Soviet tanks move to Poland’s southern border – archive, 1968

31 July 1968: Observers believe the Soviets are doing this to ‘show the flag’ during the Czechoslovak crisis

Soviet tank column in Prague, Czechoslovakia, August 1968. Soviet tank column in Prague, Czechoslovakia, August 1968. Photograph: Ullstein Bild/Getty ImagesSoviet tank column in Prague, Czechoslovakia, August 1968. Photograph: Ullstein Bild/Getty Images

A Soviet tank column stood by today near this frontier town in south Poland as communist leaders from Moscow to Prague continued their fateful talks in neighbouring Slovakia.

The tanks, on transporters, and other column apparently consisting of supply vehicles were parked about 11 miles from Cieszyn on side roads of the main highway to Katowice, the chief town of the industrial region of Upper Silesia.

Although the tanks were hardly discernible from the main road, the Russians appeared to be making no attempts at concealment. Groups of soldiers and officers stood talking on the verge of the main road. Each column appeared to stretch for more than half a mile. At one point a lorry loaded with brass band instruments pulled up and parked on the main road.

It was not clear whether the tanks were taking part in the manoeuvres officially reported to be going on in Poland and East Germany as well as in the Soviet Union. The crews seemed to be relaxing and giving no indication of an early move.

Moving south
Informed sources in Warsaw said that Soviet troops, sighted in areas of north-east, east, and west Poland, had been moving south. Some observers thought they might have been intended to “show the flag” during the Czechoslovak crisis.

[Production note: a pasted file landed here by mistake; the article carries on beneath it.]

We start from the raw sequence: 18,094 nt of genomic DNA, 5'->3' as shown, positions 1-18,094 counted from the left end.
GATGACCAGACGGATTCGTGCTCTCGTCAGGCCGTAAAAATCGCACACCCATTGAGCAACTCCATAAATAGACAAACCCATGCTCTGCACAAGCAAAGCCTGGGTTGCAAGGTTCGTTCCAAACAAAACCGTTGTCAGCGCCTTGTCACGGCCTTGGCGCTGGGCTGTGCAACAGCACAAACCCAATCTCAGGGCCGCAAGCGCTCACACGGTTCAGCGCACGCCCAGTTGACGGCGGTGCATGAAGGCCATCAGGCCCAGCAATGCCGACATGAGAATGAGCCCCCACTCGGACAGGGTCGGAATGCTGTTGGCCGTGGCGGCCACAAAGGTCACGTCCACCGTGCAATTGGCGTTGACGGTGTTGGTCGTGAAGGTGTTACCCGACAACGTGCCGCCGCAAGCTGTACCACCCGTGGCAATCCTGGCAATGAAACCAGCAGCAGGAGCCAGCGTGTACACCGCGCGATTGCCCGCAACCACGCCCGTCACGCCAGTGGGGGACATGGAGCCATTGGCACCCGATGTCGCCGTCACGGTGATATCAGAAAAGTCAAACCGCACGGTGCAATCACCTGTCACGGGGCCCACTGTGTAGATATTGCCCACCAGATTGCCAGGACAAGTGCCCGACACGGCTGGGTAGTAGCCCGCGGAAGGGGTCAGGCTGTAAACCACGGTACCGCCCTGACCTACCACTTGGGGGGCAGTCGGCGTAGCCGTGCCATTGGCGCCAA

Observer picture archive: The Prague Spring, 27 July 1968

In Moscow today, Pravda published the first and only declaration of support for the Soviet position in the conflict with Czechoslovakia from a western European Communist party – that of Luxembourg.

From Belgrade, it is reported that a Bulgarian border official today flatly refused to allow part of the official Czechoslovak delegation to attend the World Communist Youth Festival in Sofia. The 31 youths and girls in the delegation, who had camped on the Yugoslav side of the border since Saturday, returned home.

East Germans ban Czech manifesto

From Norman Crossland
Bonn, 30 July

The House of Czechoslovak Culture in East Berlin has been forbidden by the East German Foreign Ministry from distributing copies of the Prague manifesto “2,000 Words.”

Visitors to the reading room had been able to take copies from a table on which the German language newspaper Prager Volkszeitung was also displayed.

According to West Berlin sources, the East German Ministry had also forbidden the Czech embassy from distributing the manifesto to East Germans who asked for it. But a fair number of copies are thought to be already in East German hands.

The East German Communist party organ Neues Deutschland today published a full-page condemnation of the Czechoslovakian Party leadership. The article stated that counter-revolutionary tendencies in Czechoslovakia had grown stronger since the May meeting of the Praesidium.

It added: “We believe that the deep disquiet expressed in the letter of the five brother parties becomes every day more justified in view of the growing activity of hostile forces.” The paper said that “2,000 words” had laid down the tactics to be used in the next phase of the counter-revolution. The Praesidium had shown that it underestimated the counter-revolutionary character of the document.


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